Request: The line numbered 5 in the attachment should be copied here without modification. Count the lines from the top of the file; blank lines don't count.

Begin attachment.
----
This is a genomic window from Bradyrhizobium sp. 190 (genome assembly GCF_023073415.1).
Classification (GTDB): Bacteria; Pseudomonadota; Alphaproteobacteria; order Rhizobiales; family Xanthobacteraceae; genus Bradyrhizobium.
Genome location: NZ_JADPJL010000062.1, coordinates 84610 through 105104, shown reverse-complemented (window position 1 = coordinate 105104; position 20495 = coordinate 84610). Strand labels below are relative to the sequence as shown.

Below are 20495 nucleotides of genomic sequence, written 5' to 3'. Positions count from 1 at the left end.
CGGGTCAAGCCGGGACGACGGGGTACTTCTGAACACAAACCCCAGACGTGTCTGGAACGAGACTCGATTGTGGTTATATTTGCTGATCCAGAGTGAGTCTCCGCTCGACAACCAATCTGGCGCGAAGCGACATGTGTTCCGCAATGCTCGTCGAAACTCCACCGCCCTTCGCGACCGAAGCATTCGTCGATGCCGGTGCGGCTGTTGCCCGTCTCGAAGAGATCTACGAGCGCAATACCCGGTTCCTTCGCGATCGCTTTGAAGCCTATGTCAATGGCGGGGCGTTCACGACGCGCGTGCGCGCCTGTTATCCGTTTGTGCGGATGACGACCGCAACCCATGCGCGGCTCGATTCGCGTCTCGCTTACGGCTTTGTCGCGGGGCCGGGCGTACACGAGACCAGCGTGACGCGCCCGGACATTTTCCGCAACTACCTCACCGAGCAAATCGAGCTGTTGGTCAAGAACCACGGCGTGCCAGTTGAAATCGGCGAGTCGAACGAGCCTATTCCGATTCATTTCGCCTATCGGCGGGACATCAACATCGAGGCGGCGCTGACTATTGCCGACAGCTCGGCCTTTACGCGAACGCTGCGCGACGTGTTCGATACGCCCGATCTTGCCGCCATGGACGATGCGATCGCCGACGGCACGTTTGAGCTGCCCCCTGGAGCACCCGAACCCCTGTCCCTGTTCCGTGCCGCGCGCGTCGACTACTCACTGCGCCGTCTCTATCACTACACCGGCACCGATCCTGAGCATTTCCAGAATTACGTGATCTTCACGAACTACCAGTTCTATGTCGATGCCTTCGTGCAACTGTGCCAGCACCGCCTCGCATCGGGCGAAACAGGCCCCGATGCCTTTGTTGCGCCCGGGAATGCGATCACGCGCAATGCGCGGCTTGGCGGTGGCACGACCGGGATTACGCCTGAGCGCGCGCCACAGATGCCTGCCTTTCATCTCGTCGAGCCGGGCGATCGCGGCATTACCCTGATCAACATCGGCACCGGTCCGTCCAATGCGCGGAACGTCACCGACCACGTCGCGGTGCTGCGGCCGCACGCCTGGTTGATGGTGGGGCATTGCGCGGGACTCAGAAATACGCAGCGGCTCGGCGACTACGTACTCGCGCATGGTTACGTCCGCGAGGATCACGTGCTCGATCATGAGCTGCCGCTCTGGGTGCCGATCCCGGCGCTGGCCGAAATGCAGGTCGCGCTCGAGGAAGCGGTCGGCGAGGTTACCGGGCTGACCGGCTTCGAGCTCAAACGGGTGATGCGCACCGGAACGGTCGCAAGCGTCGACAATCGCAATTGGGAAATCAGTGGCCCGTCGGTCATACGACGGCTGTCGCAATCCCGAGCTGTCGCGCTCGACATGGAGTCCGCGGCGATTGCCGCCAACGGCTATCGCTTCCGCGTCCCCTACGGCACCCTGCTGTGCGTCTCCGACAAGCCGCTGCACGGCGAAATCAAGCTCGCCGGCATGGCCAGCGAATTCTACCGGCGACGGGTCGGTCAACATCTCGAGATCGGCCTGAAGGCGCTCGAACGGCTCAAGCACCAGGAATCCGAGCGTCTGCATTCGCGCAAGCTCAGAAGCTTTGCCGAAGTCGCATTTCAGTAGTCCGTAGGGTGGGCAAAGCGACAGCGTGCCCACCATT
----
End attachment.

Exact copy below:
CGGGTCAAGCCGGGACGACGGGGTACTTCTGAACACAAACCCCAGACGTGTCTGGAACGAGACTCGATTGTGGTTATATTTGCTGATCCAGAGTGAGTCTCCGCTCGACAACCAATCTGGCGCGAAGCGACATGTGTTCCGCAATGCTCGTCGAAACTCCACCGCCCTTCGCGACCGAAGCATTCGTCGATGCCGGTGCGGCTGTTGCCCGTCTCGAAGAGATCTACGAGCGCAATACCCGGTTCCTTCGCGATCGCTTTGAAGCCTATGTCAATGGCGGGGCGTTCACGACGCGCGTGCGCGCCTGTTATCCGTTTGTGCGGATGACGACCGCAACCCATGCGCGGCTCGATTCGCGTCTCGCTTACGGCTTTGTCGCGGGGCCGGGCGTACACGAGACCAGCGTGACGCGCCCGGACATTTTCCGCAACTACCTCACCGAGCAAATCGAGCTGTTGGTCAAGAACCACGGCGTGCCAGTTGAAATCGGCGAGTCGAACGAGCCTATTCCGATTCATTTCGCCTATCGGCGGGACATCAACATCGAGGCGGCGCTGACTATTGCCGACAGCTCGGCCTTTACGCGAACGCTGCGCGACGTGTTCGATACGCCCGATCTTGCCGCCATGGACGATGCGATCGCCGACGGCACGTTTGAGCTGCCCCCTGGAGCACCCGAACCCCTGTCCCTGTTCCGTGCCGCGCGCGTCGACTACTCACTGCGCCGTCTCTATCACTACACCGGCACCGATCCTGAGCATTTCCAGAATTACGTGATCTTCACGAACTACCAGTTCTATGTCGATGCCTTCGTGCAACTGTGCCAGCACCGCCTCGCATCGGGCGAAACAGGCCCCGATGCCTTTGTTGCGCCCGGGAATGCGATCACGCGCAATGCGCGGCTTGGCGGTGGCACGACCGGGATTACGCCTGAGCGCGCGCCACAGATGCCTGCCTTTCATCTCGTCGAGCCGGGCGATCGCGGCATTACCCTGATCAACATCGGCACCGGTCCGTCCAATGCGCGGAACGTCACCGACCACGTCGCGGTGCTGCGGCCGCACGCCTGGTTGATGGTGGGGCATTGCGCGGGACTCAGAAATACGCAGCGGCTCGGCGACTACGTACTCGCGCATGGTTACGTCCGCGAGGATCACGTGCTCGATCATGAGCTGCCGCTCTGGGTGCCGATCCCGGCGCTGGCCGAAATGCAGGTCGCGCTCGAGGAAGCGGTCGGCGAGGTTACCGGGCTGACCGGCTTCGAGCTCAAACGGGTGATGCGCACCGGAACGGTCGCAAGCGTCGACAATCGCAATTGGGAAATCAGTGGCCCGTCGGTCATACGACGGCTGTCGCAATCCCGAGCTGTCGCGCTCGACATGGAGTCCGCGGCGATTGCCGCCAACGGCTATCGCTTCCGCGTCCCCTACGGCACCCTGCTGTGCGTCTCCGACAAGCCGCTGCACGGCGAAATCAAGCTCGCCGGCATGGCCAGCGAATTCTACCGGCGACGGGTCGGTCAACATCTCGAGATCGGCCTGAAGGCGCTCGAACGGCTCAAGCACCAGGAATCCGAGCGTCTGCATTCGCGCAAGCTCAGAAGCTTTGCCGAAGTCGCATTTCAGTAGTCCGTAGGGTGGGCAAAGCGACAGCGTGCCCACCATT